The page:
Some of those fears remain, Truman Bradley, executive director of the Marijuana Industry Group, said at a hearing earlier this month when the rules were being finalized.
Of particular concern to the legislature are products such as wax and shatter that, unlike traditional marijuana flower, are concentrated products made in labs containing much higher percentages of THC — the main psychoactive compound in cannabis — than even the most potent flower.
An educational resource in the form of an 8×11 paper pamphlet must be provided to customers (medical and recreational) at the point of sale of a concentrate. This pamphlet will include a black dot, smaller than a fingernail, displaying the state’s recommended serving size for concentrates. It will also feature advice on how to safely consume and a list of negative conditions the state declares can result from the use of marijuana concentrate, including psychotic symptoms, “uncontrolled and repetitive vomiting” and “physical and psychological dependence.” The pamphlet will list numbers to various hotlines for people experiencing any of those problems.
“The prime thing is to reduce the access for teenagers,” Democratic Rep. Yadira Caraveo of Thornton, who sponsored the bill along with Garnett, said in June as the governor signed it into law.
The purchase age for recreational products remains 21, whereas people over 18 can seek medical cards. The lower age for medical patients, combined with the (previously) much higher daily concentrate purchase limits for that group, is a big reason the legislature was so focused on the medical side of the industry.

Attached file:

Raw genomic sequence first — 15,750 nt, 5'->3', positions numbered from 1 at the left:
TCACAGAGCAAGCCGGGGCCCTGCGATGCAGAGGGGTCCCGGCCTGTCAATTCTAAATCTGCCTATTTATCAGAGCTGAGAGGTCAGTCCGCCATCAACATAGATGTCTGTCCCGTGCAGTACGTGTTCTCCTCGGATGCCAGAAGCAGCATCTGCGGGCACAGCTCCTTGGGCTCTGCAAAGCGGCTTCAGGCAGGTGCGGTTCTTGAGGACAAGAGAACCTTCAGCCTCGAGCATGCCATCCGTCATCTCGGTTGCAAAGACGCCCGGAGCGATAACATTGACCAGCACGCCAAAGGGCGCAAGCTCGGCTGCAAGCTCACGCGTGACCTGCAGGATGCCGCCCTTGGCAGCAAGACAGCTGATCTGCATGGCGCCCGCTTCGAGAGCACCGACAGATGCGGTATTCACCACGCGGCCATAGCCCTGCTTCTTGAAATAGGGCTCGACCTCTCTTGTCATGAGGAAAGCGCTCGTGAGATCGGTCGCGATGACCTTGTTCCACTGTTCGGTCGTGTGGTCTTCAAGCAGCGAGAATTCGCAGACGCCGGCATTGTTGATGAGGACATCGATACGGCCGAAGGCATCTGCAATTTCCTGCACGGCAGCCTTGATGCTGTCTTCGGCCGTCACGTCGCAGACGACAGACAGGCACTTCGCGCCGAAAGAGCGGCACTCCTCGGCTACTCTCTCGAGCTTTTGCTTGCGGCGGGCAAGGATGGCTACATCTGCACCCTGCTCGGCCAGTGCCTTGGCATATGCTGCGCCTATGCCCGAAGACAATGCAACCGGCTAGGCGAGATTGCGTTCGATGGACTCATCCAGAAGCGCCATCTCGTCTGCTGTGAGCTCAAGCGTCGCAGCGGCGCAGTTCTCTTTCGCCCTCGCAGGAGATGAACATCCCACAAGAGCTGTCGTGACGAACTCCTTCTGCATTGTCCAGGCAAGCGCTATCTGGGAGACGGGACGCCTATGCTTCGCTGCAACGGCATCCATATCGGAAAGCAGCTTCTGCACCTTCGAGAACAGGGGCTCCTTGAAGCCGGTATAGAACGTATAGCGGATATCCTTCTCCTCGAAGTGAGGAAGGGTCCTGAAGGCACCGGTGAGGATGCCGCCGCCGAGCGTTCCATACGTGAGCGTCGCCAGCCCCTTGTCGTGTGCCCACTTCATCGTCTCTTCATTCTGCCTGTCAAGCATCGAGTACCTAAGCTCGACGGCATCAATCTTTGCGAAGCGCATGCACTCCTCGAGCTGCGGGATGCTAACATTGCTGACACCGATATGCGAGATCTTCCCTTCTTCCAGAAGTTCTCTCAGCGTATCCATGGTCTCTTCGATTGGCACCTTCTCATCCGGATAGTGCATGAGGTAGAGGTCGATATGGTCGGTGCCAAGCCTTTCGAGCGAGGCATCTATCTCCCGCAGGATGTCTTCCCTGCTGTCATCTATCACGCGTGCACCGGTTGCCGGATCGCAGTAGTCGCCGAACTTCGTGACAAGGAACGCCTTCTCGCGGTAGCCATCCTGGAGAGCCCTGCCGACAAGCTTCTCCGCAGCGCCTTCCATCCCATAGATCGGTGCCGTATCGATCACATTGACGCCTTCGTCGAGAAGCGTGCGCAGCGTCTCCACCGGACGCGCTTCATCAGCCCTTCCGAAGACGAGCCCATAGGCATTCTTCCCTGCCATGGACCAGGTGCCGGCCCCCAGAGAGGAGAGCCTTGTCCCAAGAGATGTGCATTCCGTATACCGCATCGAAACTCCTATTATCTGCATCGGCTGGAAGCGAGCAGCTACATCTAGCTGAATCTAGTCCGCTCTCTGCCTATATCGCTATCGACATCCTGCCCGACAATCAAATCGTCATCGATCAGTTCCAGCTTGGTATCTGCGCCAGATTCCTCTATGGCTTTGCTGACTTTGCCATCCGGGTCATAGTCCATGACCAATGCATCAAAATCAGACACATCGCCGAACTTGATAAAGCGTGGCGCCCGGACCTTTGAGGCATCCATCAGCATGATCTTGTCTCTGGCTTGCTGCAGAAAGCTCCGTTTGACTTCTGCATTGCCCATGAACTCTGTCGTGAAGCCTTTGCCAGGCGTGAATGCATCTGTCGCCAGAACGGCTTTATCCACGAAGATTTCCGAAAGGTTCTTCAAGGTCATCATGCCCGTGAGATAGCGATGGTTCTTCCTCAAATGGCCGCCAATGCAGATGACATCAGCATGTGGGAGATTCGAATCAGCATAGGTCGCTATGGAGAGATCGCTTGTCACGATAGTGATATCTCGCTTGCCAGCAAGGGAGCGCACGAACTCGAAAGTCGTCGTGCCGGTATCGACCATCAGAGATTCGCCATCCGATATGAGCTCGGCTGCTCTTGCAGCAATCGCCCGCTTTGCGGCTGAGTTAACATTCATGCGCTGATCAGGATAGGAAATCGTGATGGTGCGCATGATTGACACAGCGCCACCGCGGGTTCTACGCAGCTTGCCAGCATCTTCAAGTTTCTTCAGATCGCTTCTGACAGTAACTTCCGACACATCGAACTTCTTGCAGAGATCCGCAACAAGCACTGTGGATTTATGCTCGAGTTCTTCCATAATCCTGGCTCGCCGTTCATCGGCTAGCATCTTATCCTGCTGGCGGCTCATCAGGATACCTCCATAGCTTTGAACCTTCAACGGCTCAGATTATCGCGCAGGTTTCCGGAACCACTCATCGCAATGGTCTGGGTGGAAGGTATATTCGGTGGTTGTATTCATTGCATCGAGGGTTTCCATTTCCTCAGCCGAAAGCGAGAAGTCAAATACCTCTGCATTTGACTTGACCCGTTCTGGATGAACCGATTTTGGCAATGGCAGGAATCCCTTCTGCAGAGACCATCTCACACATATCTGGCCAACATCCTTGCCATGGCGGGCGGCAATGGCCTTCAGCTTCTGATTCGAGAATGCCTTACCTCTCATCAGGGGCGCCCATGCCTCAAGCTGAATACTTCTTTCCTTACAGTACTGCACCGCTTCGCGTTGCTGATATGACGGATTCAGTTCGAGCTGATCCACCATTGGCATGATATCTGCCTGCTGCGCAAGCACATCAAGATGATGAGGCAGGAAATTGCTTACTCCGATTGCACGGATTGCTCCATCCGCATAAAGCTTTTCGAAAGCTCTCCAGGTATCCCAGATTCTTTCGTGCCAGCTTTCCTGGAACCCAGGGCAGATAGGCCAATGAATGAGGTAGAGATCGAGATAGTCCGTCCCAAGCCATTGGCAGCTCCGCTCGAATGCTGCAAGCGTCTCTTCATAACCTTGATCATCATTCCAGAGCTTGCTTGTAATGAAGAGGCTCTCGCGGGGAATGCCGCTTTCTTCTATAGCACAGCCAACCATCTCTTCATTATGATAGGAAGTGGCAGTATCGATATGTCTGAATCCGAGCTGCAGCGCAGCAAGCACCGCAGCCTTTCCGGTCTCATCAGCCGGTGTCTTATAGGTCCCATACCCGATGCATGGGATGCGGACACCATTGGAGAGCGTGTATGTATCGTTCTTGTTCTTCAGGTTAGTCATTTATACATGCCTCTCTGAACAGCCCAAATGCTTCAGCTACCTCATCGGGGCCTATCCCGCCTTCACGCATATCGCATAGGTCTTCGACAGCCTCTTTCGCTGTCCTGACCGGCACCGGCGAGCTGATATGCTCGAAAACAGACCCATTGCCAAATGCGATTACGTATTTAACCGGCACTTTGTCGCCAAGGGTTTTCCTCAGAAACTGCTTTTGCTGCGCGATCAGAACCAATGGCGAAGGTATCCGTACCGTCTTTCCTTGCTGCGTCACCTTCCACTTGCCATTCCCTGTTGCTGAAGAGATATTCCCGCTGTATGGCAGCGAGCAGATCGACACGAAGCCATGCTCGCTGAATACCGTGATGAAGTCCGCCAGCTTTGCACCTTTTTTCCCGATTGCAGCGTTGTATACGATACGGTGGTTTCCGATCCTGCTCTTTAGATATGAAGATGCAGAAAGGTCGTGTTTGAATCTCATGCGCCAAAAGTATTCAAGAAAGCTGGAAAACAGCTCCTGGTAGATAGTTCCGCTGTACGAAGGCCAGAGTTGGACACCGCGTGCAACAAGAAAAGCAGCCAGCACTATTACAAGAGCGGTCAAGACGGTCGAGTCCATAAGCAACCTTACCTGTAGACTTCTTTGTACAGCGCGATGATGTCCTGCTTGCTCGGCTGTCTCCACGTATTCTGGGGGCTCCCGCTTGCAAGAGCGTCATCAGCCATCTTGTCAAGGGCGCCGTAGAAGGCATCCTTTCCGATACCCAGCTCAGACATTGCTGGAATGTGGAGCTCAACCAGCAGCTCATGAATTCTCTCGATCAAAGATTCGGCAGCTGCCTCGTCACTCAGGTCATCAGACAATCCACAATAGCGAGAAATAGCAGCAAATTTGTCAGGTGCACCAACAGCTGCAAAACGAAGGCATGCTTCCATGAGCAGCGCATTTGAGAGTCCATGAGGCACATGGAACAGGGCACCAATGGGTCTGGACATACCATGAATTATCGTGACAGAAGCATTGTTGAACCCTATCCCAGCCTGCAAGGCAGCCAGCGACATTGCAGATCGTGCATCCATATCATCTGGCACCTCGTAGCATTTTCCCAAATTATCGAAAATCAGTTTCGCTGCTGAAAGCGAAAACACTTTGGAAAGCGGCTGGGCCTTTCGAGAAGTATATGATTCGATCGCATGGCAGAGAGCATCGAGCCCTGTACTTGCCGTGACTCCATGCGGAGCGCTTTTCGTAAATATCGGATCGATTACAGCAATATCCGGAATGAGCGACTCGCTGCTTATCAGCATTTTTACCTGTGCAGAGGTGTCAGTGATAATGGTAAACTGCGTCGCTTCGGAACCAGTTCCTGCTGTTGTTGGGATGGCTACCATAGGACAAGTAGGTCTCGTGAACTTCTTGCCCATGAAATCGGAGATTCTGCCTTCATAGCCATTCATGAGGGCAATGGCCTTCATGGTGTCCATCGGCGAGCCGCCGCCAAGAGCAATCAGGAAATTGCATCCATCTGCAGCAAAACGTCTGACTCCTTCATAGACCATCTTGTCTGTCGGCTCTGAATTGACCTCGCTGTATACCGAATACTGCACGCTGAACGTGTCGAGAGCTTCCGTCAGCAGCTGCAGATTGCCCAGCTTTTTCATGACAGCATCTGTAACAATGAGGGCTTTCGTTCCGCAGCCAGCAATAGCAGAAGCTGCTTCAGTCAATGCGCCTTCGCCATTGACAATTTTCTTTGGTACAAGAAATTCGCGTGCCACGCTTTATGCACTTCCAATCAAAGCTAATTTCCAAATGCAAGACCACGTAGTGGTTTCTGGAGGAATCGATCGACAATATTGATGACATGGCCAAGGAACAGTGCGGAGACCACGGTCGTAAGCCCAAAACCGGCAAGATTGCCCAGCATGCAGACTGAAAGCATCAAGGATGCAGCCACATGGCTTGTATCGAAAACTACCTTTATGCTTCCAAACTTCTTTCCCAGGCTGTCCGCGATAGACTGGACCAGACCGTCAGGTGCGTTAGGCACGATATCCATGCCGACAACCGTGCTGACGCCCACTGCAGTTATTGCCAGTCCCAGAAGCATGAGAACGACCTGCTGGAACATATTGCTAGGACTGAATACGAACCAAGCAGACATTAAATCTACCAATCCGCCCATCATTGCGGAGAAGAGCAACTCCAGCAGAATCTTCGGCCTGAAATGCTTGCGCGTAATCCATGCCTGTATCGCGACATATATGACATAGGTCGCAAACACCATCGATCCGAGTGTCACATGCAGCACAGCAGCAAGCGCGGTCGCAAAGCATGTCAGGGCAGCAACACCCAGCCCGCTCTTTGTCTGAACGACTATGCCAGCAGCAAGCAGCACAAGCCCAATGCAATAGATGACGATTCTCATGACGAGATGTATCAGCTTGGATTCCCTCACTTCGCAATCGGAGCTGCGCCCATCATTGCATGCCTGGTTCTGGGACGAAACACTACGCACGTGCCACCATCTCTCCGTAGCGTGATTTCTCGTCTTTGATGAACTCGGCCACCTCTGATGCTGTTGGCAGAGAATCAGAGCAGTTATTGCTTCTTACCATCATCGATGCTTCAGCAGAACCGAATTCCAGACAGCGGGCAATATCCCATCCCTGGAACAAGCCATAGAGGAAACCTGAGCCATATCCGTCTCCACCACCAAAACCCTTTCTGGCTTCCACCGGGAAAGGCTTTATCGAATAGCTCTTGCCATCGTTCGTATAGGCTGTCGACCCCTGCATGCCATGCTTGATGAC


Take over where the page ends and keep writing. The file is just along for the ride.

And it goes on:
Dispensaries must enforce the daily purchase limits by inputting patient ID numbers found on medical marijuana cards. Stores are to refuse sale to anyone who seeks to exceed their purchase limit. All data collected must be kept confidential.
New rules for buyers and sellers were announced this week
Ferrandino was not available Thursday to discuss the new rules, a spokeswoman said.
The state will limit the daily purchase to two ounces of flower and eight grams of concentrate such as wax and shatter for medical marijuana patients. The concentrate limit goes down to two grams per day for medical patients between the ages of 18 and 20. The previous daily concentrate purchase limit for medical patients was 40 grams.
Serrit is organizing a protest of the new law noon Monday at the Capitol, where a group will dress for a funeral and lay fake gravestones in front of the governor’s office.
They object to many aspects of the law, including the serving-size requirement, which is paired in the law with a mandate that recreational and medical marijuana shops give consumers a “tangible educational resource” at the point of sale so they are more informed on responsible use and potential harms.
Dawn Reinfeld, a work group member from Boulder who helped agitate for the new law, alleged at the group’s first meeting that the industry’s preferred level of flexibility on things like hardship definition and consumer education would violate the law’s spirit.
For cannabis consumers, especially those under the age of 21, this law will bring new purchase limits, strengthened tracking and enforcement of purchases, and new standards for doctor-patient relationships.
Ferrandino is being advised by an advisory group with a few dozen people — mostly representing the cannabis industry — who are now taking a couple months to brainstorm on Zoom. Defining hardship has already proved controversial.
The law provides an exemption to the new daily purchase limit for people who can demonstrate physical or geographic hardship, those who obtained their medical cards before the age of 18 and those whose doctors recommend high dosage. There’s a lot of room for interpretation, because the law left the definition of hardship up to the rulemaking process.
A key provision of the law states that medical marijuana patients can purchase up to eight grams per day of cannabis concentrate — only two grams a day for patients ages 18-20 — which is commonly vaporized but can be consumed in other ways, too. The previous limit was 40 grams.